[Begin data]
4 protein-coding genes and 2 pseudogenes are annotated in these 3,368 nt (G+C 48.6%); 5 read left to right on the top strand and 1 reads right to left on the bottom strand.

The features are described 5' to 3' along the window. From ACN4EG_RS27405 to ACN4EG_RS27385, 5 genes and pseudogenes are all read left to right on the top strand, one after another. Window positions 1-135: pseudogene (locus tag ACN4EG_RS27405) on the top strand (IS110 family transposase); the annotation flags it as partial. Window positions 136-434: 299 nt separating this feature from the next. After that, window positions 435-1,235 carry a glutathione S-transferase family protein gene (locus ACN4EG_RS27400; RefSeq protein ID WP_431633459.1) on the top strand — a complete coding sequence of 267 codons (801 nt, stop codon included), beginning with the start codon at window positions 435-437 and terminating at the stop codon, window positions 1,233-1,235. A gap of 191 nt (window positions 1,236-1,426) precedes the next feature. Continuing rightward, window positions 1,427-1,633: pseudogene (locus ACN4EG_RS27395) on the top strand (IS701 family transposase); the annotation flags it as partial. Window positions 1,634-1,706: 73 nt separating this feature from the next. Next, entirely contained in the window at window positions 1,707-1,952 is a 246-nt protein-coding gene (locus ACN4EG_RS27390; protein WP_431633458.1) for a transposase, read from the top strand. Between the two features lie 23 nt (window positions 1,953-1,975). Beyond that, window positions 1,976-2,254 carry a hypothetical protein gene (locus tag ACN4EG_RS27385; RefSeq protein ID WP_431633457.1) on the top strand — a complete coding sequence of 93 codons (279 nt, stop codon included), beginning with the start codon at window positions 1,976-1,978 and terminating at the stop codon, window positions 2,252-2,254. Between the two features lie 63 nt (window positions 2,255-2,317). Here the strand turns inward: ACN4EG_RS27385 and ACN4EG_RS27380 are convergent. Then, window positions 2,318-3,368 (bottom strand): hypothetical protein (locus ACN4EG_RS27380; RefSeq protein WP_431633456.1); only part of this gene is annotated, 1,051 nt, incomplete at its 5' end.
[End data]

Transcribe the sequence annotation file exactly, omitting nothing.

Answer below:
4 protein-coding genes and 2 pseudogenes are annotated in these 3,368 nt (G+C 48.6%); 5 read left to right on the top strand and 1 reads right to left on the bottom strand.

The features are described 5' to 3' along the window. From ACN4EG_RS27405 to ACN4EG_RS27385, 5 genes and pseudogenes are all read left to right on the top strand, one after another. Window positions 1-135: pseudogene (locus tag ACN4EG_RS27405) on the top strand (IS110 family transposase); the annotation flags it as partial. Window positions 136-434: 299 nt separating this feature from the next. After that, window positions 435-1,235 carry a glutathione S-transferase family protein gene (locus ACN4EG_RS27400; RefSeq protein ID WP_431633459.1) on the top strand — a complete coding sequence of 267 codons (801 nt, stop codon included), beginning with the start codon at window positions 435-437 and terminating at the stop codon, window positions 1,233-1,235. A gap of 191 nt (window positions 1,236-1,426) precedes the next feature. Continuing rightward, window positions 1,427-1,633: pseudogene (locus ACN4EG_RS27395) on the top strand (IS701 family transposase); the annotation flags it as partial. Window positions 1,634-1,706: 73 nt separating this feature from the next. Next, entirely contained in the window at window positions 1,707-1,952 is a 246-nt protein-coding gene (locus ACN4EG_RS27390; protein WP_431633458.1) for a transposase, read from the top strand. Between the two features lie 23 nt (window positions 1,953-1,975). Beyond that, window positions 1,976-2,254 carry a hypothetical protein gene (locus tag ACN4EG_RS27385; RefSeq protein ID WP_431633457.1) on the top strand — a complete coding sequence of 93 codons (279 nt, stop codon included), beginning with the start codon at window positions 1,976-1,978 and terminating at the stop codon, window positions 2,252-2,254. Between the two features lie 63 nt (window positions 2,255-2,317). Here the strand turns inward: ACN4EG_RS27385 and ACN4EG_RS27380 are convergent. Then, window positions 2,318-3,368 (bottom strand): hypothetical protein (locus ACN4EG_RS27380; RefSeq protein WP_431633456.1); only part of this gene is annotated, 1,051 nt, incomplete at its 5' end.